The Marlies who may be Growlers

The plan for the new team in Newfoundland is clearly to send a lot of players from Toronto, so if we look at the Marlies roster we can see who they are likely to be:

Marlies roster as of mid-July 2018

Player Postition Contract
Player Postition Contract
Jordan Subban D NHL
Martin Marincin D NHL
Justin Holl D NHL
Timothy Liljegren D NHL
Andreas Borgman D NHL
Calle Rosén D NHL
Jesper Lindgren D NHL
Andrew Nielsen D NHL
Vincent LoVerde D NHL
Sam Jardine D AHL
Stefan LeBlanc D AHL
Alex Gudbranson D AHL
Adam Brooks F NHL
Frédérik Gauthier F NHL
Trevor Moore F NHL
Colin Greening F NHL
Josh Jooris F NHL
Chris Mueller F NHL
Mason Marchment F NHL
Pierre Engvall F NHL
Carl Grundström F NHL
Dmytro Timashov F NHL
Jeremy Bracco F NHL
Adam Cracknell F NHL
Derian Plouffe F AHL
Giorgio Estephan F AHL
Matt Bradley F AHL
Griffen Molino F AHL
Ryan Moore F AHL
Kristian Pospisil F AHL
Hudson Elynuik F AHL
Emerson Clark F AHL
Brady Ferguson F AHL
Scott Pooley F AHL
Josh Kestner F AHL
Zach O'Brien F AHL
Calvin Pickard G NHL
Garret Sparks G NHL
Kasimir Kaskisuo G NHL
Eamon McAdam G NHL


Eamon McAdam, acquired in the Matt Martin trade, has played 46 ECHL games and 35 AHL games. He’s going to be the Growlers starter because there is really no room at the inn in the AHL for him.

Kasimir Kaskisuo, the clear number three of the rest of the Marlies goalies will not play in the ECHL again. It’s pointless. He only played there last year to cover an emergency on the road for the Solar Bears. If the Leafs don’t lose one of their three potential backups to Frederik Andersen in some sort of trade (Curtis McElhinney, Calvin Pickard or Garret Sparks), then Kaskisuo could be loaned to an AHL team like he was last season, but the E is not for him.


This is an interesting area of the team. There are currently 12 names on the list, but it’s very possible that one or two of the NHL-contracted players will move up to the NHL, at least to the pressbox. There’s a logjam, and particularly on the right side in the AHL, so it becomes a question of priorities.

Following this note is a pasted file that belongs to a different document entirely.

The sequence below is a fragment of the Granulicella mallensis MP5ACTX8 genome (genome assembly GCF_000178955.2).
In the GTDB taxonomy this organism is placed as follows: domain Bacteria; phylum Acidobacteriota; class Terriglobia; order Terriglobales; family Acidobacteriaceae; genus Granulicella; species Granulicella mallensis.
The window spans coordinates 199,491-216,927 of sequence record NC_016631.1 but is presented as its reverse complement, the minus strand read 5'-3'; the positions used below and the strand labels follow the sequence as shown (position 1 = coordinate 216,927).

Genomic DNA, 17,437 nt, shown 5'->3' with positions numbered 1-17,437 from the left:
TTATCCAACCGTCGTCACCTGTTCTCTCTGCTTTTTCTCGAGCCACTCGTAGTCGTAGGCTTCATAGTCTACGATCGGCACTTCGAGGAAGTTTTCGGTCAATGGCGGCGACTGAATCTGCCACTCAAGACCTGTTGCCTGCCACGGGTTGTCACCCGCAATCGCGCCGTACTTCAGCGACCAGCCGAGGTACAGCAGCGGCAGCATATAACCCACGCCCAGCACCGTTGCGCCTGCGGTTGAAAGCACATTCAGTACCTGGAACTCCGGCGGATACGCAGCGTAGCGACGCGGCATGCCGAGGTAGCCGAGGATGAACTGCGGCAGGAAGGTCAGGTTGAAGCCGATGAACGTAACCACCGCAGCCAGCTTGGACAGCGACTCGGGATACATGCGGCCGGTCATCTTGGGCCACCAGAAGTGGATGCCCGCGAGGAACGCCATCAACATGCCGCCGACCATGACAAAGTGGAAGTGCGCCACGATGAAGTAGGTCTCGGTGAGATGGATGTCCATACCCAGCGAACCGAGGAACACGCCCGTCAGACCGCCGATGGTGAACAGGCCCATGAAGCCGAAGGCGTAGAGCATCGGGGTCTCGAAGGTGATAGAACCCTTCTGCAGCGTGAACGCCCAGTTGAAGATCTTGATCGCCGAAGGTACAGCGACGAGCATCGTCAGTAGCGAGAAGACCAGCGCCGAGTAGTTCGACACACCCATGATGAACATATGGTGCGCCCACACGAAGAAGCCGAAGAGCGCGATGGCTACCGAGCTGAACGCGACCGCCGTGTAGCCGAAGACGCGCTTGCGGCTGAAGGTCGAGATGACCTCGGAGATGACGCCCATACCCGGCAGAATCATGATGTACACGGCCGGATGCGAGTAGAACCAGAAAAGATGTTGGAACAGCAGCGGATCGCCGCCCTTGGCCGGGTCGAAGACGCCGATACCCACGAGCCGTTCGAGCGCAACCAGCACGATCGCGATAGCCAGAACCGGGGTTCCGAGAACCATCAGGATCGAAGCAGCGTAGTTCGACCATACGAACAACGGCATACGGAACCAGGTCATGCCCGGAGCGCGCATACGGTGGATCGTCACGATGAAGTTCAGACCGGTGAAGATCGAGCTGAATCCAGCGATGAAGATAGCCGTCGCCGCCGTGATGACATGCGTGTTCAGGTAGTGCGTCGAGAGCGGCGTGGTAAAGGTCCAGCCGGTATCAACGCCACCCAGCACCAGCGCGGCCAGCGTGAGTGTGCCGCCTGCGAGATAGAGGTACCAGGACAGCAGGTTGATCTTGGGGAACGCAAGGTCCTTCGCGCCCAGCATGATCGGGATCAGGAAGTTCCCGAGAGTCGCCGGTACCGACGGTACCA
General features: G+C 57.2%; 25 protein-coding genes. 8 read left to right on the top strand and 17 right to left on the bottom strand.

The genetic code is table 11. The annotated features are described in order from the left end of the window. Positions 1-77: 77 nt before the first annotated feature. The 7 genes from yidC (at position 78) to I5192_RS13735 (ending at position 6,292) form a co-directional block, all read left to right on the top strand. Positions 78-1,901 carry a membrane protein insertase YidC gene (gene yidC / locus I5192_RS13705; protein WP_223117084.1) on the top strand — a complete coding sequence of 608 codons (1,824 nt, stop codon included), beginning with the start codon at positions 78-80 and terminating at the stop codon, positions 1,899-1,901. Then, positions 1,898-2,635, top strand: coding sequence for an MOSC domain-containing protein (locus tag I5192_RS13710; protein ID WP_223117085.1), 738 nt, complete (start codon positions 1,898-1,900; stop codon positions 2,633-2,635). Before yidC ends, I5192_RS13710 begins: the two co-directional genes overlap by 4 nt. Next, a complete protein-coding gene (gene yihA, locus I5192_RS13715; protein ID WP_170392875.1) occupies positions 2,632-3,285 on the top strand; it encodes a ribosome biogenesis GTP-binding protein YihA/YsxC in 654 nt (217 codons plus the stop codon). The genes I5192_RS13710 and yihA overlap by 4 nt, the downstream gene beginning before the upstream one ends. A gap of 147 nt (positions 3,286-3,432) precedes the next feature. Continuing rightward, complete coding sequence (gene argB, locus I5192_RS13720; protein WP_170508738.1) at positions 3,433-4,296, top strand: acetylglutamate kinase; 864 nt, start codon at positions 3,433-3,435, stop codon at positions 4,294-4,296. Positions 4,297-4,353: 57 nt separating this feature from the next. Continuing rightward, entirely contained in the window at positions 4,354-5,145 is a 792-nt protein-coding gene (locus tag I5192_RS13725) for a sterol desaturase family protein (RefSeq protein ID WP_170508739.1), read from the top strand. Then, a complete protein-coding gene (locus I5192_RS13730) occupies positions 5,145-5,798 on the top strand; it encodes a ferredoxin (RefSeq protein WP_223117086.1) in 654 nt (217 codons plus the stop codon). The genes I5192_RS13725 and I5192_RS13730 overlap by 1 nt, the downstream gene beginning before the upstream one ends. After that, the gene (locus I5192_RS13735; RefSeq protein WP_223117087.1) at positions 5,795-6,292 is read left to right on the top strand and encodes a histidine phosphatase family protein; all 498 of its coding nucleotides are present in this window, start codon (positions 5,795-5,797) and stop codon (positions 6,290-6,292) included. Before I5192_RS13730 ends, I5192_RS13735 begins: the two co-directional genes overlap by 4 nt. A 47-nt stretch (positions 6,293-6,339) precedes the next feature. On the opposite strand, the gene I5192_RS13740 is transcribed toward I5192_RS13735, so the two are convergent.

For the Marlies, the priority lies with Timothy Liljegren and Jordan Subban. No one else here is really under development except Jesper Lindgren. If he stays in Toronto and doesn’t get loaned back to a club in Sweden — or Finland where he played last year — then he’s going to need ice time too. They are all righties, and so is Vincent LoVerde, so there’s no room for any more on the Marlies.

It’s very possible that all three AHL-contracted defenders on this list will play most of their season on the Growlers. Sam Jardine seems to sit in the gap between very good ECHLer and depth AHLer, and he’s a lefty, so he might be the man who gets some Marlies time if injuries or other culling of the left-side ranks opens up a spot. Alex Gudbranson is a classic depth defender who can play heavy shifts, and might be under consideration for that role some of the time in Toronto.

The Leafs have way too many defenders. So it’s easy to imagine this is where the idea of using the ECHL comes in. But I don’t see a single guy on an NHL deal on that list who wouldn’t refuse to report to the E, and would instead demand a trade. There’s not a one of them who isn’t fully qualified to be in the AHL.


There’s a dozen NHL-contracted forwards listed, and it’s again possible that someone moves up to the NHL off of that list, but there’s still quite a bit of opportunity for some of the AHL-contracted forwards to play in the AHL. Last year, Rich Clune, Mason Marchment and Jean Dupuy were the only AHL-contracted players to play significant AHL games. Marchment is now on an NHL deal and the other two are not under contract anywhere at the moment.

There’s 12 AHL-contracted forwards, though, so it’s fair to say something upwards of 9-10 of them will end up in Newfoundland at least part of the time. There’s no one in the group who just demands to be played in the AHL but Derian Plouffe and Brady Ferguson made positive impressions last year.

Missing from this list is Martins Dzierkals, who so far hasn’t committed to any team, but is rumoured again to be joining Dinamo Riga. Also unsigned is Hunter Fejes, who was one of the best forwards on the Solar Bears on an ECHL deal last year. The Solar Bears retain his ECHL rights, but he doesn’t seem to be in a hurry to sign with them.

I get somewhere around 13-14 players as of now that can be sent to the Growlers, or near enough to what the Telegram added up. The Marlies may sign more AHL deals yet, and someone needs to be acquired to be the backup to McAdam, but the Growlers will need to find less than a dozen more players to get a team together.

And they’ll only need to pay for the players they sign themselves.

*After this was written, the Growlers signed their second player, a defenceman: